Almost 2,300 miles southwest, a Costa Rica businessman is suspected of watching over those alleged Costa Rica assets. Carlos Pascal has sat in jail since June pending trial for allegedly helping Morrison launder as much as $30 million.
Costa Rican prosecutors say Pascal is Morrison's stepbrother and that he had worked alongside the tobacco magnate at the reservation smoke shop, where they allege Pascal got to know Morrison’s lush business firsthand.
Read more: Crack addiction in Costa Rica
“It is clearly established that this money came directly from the American Mr. Morrison, whom American authorities connect to illicit activities including murder, tax evasion and other activities typical of organized crime,” said Jorge Chavarria, chief prosecutor.
“We are not willing to permit the use of this country for money laundering,” he added.
Police raided seven businesses of Pascal's, including a restaurant, a hotel and the headquarters of Limon Futbol Club.
Pascal maintains his funds and businesses are legitimate. It is said he still flips orders to his soccer coaches from behind bars.
Alleged murder mastermind
Another open investigation has tentacles in several Latin American countries. Argentine singer-songwriter Facundo Cabral, a voice for peace in the Americas, was shot dead in July after a concert in Guatemala. Guatemalan investigators said he probably was not the target, but rather another victim, Cabral’s concert promoter, a Nicaraguan, was the man the killers were after in a crime somehow linked to narco trafficking.
Guatemalan authorities later alleged that the man who ordered the shooting was Costa Rican Alejandro Jimenez, better known by the nickname “Palidejo,” or Paleface.
Prosecutors in Costa Rica raided the suspect’s luxury home, valued at $2 million, and told reporters that Palidejo has been transferring cash in and out of the country for several years, with possible links to narco-trafficking.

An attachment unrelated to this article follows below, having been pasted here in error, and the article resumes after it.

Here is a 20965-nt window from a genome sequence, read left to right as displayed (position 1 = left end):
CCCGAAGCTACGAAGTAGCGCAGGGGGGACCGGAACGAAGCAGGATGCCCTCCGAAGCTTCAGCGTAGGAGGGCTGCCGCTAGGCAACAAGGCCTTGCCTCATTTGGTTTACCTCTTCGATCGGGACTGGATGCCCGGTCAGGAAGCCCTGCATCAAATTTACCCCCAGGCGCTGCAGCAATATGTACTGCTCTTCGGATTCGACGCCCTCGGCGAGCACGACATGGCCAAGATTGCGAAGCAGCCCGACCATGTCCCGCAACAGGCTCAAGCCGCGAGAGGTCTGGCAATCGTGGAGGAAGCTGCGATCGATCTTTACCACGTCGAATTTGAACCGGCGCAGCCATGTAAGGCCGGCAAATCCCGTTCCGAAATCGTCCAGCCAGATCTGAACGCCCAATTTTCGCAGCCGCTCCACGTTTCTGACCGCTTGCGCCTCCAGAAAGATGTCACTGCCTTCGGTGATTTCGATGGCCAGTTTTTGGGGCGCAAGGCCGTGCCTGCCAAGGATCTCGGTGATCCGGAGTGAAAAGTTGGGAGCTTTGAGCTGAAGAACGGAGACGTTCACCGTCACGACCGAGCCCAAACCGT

“The model used by this person to bring money to Costa Rica is a typical case of money laundering,” Guillermo Hernandez, deputy chief prosecutor, told GlobalPost in an interview.
“He would move cash from Nicaragua to Costa Rica, where he would leave part of the money, and export the rest to Panama. Nicaragua to Costa Rica by land, Costa Rica to Panama by air,” he added.
Police have not located Jimenez so far, but even if they did it is unclear what they could do to him. A Costa Rica judge in August denied prosecutors’ request for an arrest warrant for Jimenez for ordering homicide in Guatemala, citing a lack of an official request by the Guatemalan government.
Experts at Global Financial Integrity say the loss in illegal capital flight is huge for the developing world inhabited by Latin America and much of Asia and Africa.
Costa Rica’s society, long prided on a broad middle class, is seeing a growing gap between rich and poor.
That could propel a “vicious cycle” that feeds the illicit flow of capital as some of the country’s richest inhabitants find ways to move their fortunes away from the government’s gaze, the GFI report’s author Dr. Dev Kar told GlobalPost.
Costa Rica’s rule of law is stronger than most in Central America but a public outcry has grown to criticize the authorities for letting criminals off easy.
The United Nations Office on Drugs and Crime estimates the world laundered $1.6 trillion in 2009, 2.7 percent of global GDP.
When asked how much is laundered in Costa Rica, Chief Prosecutor Jorge Chavarria replied, “it’s now impossible to distinguish what part of the economy is illicit money and what part is legitimate. They’re so mixed up it’s impossible to distinguish.”